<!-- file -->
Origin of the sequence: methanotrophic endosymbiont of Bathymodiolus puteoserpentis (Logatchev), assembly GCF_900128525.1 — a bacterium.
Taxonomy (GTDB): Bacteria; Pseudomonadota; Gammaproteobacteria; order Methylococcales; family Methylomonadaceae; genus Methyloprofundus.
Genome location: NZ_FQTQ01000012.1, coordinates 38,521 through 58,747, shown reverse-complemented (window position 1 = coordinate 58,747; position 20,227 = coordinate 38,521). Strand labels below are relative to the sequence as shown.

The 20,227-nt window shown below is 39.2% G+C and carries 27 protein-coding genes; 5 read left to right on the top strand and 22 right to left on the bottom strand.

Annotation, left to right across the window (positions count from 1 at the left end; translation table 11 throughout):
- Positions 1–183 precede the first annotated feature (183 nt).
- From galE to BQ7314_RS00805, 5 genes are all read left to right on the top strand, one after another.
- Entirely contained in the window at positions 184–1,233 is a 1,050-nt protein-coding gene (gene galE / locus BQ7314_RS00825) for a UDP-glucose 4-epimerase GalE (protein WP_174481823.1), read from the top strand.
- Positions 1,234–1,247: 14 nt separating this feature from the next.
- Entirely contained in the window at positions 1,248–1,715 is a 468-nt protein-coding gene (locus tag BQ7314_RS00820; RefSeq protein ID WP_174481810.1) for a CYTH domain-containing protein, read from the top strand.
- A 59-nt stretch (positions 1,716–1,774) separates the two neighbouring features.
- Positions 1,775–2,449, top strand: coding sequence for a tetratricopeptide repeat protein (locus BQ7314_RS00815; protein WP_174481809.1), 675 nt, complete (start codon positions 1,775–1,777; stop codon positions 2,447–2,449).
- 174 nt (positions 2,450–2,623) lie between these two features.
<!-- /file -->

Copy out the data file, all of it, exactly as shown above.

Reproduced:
Origin of the sequence: methanotrophic endosymbiont of Bathymodiolus puteoserpentis (Logatchev), assembly GCF_900128525.1 — a bacterium.
Taxonomy (GTDB): Bacteria; Pseudomonadota; Gammaproteobacteria; order Methylococcales; family Methylomonadaceae; genus Methyloprofundus.
Genome location: NZ_FQTQ01000012.1, coordinates 38,521 through 58,747, shown reverse-complemented (window position 1 = coordinate 58,747; position 20,227 = coordinate 38,521). Strand labels below are relative to the sequence as shown.

The 20,227-nt window shown below is 39.2% G+C and carries 27 protein-coding genes; 5 read left to right on the top strand and 22 right to left on the bottom strand.

Annotation, left to right across the window (positions count from 1 at the left end; translation table 11 throughout):
- Positions 1–183 precede the first annotated feature (183 nt).
- From galE to BQ7314_RS00805, 5 genes are all read left to right on the top strand, one after another.
- Entirely contained in the window at positions 184–1,233 is a 1,050-nt protein-coding gene (gene galE / locus BQ7314_RS00825) for a UDP-glucose 4-epimerase GalE (protein WP_174481823.1), read from the top strand.
- Positions 1,234–1,247: 14 nt separating this feature from the next.
- Entirely contained in the window at positions 1,248–1,715 is a 468-nt protein-coding gene (locus tag BQ7314_RS00820; RefSeq protein ID WP_174481810.1) for a CYTH domain-containing protein, read from the top strand.
- A 59-nt stretch (positions 1,716–1,774) separates the two neighbouring features.
- Positions 1,775–2,449, top strand: coding sequence for a tetratricopeptide repeat protein (locus BQ7314_RS00815; protein WP_174481809.1), 675 nt, complete (start codon positions 1,775–1,777; stop codon positions 2,447–2,449).
- 174 nt (positions 2,450–2,623) lie between these two features.